5. A straight seven hours of sleep, not waking up even once

May we walk in Beauty!

Walking in the Rain

“The real work of planet-saving will be small, humble, and humbling, and (insofar as it involves love) pleasing and rewarding. Its jobs will be too many to count, too many to report, too many to be publicly noticed or rewarded, too small to make anyone rich or famous.” ―Wendell Berry
*”So many of us feel an agonizing longing to contribute something meaningful to the deficits of our time. But years can disappear in the doing of duties, in the never-reaching of rising expectations, in the always-falling-short of proving of one’s enoughness.

The truth is that if we really want to make an eloquent offering of our lives, we have to step out of that ‘call and response’ relationship with the external world and locate our source of guidance within.

To hear the rhythm of your indigenous song, to fall in step with the poetry of your unfolding, first there must be a clearing away: a ‘temenos’ of simplicity in which to dwell.
Strike a holy grove of silence where you can listen as you long to be heard, see as you long to be seen, acknowledge where you long to be relevant, needed and necessary in the ‘family of things’.” ―Dreamwork with Toko-pa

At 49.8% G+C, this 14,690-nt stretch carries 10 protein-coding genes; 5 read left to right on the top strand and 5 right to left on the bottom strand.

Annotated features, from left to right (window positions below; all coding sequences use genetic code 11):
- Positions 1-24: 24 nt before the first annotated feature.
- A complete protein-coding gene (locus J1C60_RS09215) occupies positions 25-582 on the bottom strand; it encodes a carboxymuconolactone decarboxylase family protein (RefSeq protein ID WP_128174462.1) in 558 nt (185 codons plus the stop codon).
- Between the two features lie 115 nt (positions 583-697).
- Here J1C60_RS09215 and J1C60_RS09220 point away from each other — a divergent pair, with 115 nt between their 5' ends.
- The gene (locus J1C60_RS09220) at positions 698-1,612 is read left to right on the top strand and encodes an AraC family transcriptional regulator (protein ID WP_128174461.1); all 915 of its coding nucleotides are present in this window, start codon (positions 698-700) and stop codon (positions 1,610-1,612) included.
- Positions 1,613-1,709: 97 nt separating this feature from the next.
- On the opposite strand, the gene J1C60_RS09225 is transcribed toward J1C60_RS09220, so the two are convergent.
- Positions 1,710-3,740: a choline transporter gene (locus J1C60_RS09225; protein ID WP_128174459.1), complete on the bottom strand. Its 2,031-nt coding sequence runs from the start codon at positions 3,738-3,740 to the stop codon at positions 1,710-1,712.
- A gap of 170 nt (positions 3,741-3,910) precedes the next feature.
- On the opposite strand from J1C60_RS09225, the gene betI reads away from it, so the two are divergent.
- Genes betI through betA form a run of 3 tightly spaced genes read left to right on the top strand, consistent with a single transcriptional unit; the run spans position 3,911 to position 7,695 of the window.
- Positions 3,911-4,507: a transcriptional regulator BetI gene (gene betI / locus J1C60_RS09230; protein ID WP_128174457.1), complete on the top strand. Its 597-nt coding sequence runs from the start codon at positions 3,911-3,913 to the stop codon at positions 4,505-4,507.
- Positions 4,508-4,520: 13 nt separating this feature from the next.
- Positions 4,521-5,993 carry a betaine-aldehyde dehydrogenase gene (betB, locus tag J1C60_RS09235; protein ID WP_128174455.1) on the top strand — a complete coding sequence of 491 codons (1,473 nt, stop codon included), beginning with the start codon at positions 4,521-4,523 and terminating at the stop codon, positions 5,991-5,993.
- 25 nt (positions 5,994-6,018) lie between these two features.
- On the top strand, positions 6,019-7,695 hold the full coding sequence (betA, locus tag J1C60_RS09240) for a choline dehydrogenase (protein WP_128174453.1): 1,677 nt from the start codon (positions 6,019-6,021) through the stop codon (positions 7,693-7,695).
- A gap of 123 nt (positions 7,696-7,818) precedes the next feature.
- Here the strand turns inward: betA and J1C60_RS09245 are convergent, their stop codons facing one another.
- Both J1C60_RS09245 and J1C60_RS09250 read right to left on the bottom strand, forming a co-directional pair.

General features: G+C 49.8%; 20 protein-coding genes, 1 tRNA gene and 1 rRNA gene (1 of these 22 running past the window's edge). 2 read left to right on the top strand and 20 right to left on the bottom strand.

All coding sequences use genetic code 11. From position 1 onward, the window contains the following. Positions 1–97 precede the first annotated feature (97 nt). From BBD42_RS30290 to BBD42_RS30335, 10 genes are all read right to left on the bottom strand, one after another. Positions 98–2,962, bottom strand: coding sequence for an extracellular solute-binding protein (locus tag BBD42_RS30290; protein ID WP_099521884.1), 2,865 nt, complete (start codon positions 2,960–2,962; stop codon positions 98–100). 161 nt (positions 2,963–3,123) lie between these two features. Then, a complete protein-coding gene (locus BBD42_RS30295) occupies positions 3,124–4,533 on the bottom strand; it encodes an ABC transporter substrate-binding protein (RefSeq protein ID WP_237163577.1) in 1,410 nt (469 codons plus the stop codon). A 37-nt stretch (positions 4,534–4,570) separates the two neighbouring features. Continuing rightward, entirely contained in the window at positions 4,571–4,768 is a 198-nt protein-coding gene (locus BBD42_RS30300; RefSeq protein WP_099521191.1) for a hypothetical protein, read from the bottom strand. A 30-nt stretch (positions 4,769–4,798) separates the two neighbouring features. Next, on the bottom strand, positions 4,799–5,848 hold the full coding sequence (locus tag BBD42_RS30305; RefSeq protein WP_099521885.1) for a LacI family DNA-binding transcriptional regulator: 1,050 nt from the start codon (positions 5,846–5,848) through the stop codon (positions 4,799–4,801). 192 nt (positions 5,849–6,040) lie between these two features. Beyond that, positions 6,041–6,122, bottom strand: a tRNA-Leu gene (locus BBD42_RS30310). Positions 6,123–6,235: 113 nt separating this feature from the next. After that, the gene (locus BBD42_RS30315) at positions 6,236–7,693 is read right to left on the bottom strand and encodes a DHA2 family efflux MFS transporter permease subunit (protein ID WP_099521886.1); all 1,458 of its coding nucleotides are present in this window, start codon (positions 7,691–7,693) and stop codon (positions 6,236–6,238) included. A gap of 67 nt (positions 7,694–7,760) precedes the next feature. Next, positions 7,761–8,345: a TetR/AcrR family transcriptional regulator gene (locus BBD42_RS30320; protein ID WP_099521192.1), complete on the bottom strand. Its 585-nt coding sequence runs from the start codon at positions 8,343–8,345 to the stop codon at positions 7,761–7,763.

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“One is not born into the world to do everything but to do something.”
― Henry David Thoreau
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“We stand together. We stick up for the vulnerable. We challenge bigots. We don’t let hate speech become normalized. We hold the line.” ―J.K. Rowling
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Rumi: “Ours is no caravan of despair.”
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“I profess the religion of love wherever its caravan turns along the way; that is the belief, the faith I keep.” ―Asma Kaftaro, UN Women Advisory Board
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“Human rights are not things that are put on the table for people to enjoy. These are things you fight for and then you protect.”
― Wangari Maathai
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“There are opportunities even in the most difficult moments.”
― Wangari Maathai


Gratitude List:
1. Walking in the rain with my boys. We’d gotten about two miles in to the loop when the rain hit. Nothing to do but laugh and keep walking that last half mile. Then Jon appeared over the rise in the car, and we were rescued.
2. Homemade pizza
3. CSA season has arrived. Today we clean the Market Room, and tomorrow is first harvest.
4. My dad, Jon, fathers and fatherhood. I’ve been blessed to be surrounded by good ones in my life, tender and thoughtful men who are not afraid to be fully human, vulnerable, and wise. Also today, I want to honor the many single mothers I know, who are being both mother and father to their children.